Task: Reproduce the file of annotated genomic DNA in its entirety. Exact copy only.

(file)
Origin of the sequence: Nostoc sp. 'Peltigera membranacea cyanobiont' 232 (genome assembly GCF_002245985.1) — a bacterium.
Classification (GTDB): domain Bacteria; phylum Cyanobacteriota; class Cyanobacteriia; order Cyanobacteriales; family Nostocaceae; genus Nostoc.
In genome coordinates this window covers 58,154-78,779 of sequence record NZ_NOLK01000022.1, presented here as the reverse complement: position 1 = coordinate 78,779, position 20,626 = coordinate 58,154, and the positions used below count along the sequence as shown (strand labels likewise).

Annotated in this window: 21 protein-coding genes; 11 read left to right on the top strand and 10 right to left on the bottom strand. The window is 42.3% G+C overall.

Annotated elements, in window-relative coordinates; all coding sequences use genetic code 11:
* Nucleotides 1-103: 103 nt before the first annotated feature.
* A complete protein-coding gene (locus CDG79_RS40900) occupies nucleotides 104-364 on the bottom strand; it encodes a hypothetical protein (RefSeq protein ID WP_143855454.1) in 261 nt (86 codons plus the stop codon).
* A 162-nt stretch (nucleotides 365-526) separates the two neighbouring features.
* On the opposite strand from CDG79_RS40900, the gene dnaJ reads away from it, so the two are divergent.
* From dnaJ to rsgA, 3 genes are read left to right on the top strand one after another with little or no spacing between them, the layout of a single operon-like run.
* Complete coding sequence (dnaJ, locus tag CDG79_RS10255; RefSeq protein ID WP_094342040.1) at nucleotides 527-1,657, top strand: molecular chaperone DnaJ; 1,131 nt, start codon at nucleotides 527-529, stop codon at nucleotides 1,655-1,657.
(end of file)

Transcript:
Origin of the sequence: Nostoc sp. 'Peltigera membranacea cyanobiont' 232 (genome assembly GCF_002245985.1) — a bacterium.
Classification (GTDB): domain Bacteria; phylum Cyanobacteriota; class Cyanobacteriia; order Cyanobacteriales; family Nostocaceae; genus Nostoc.
In genome coordinates this window covers 58,154-78,779 of sequence record NZ_NOLK01000022.1, presented here as the reverse complement: position 1 = coordinate 78,779, position 20,626 = coordinate 58,154, and the positions used below count along the sequence as shown (strand labels likewise).

Annotated in this window: 21 protein-coding genes; 11 read left to right on the top strand and 10 right to left on the bottom strand. The window is 42.3% G+C overall.

Annotated elements, in window-relative coordinates; all coding sequences use genetic code 11:
* Nucleotides 1-103: 103 nt before the first annotated feature.
* A complete protein-coding gene (locus CDG79_RS40900) occupies nucleotides 104-364 on the bottom strand; it encodes a hypothetical protein (RefSeq protein ID WP_143855454.1) in 261 nt (86 codons plus the stop codon).
* A 162-nt stretch (nucleotides 365-526) separates the two neighbouring features.
* On the opposite strand from CDG79_RS40900, the gene dnaJ reads away from it, so the two are divergent.
* From dnaJ to rsgA, 3 genes are read left to right on the top strand one after another with little or no spacing between them, the layout of a single operon-like run.
* Complete coding sequence (dnaJ, locus tag CDG79_RS10255; RefSeq protein ID WP_094342040.1) at nucleotides 527-1,657, top strand: molecular chaperone DnaJ; 1,131 nt, start codon at nucleotides 527-529, stop codon at nucleotides 1,655-1,657.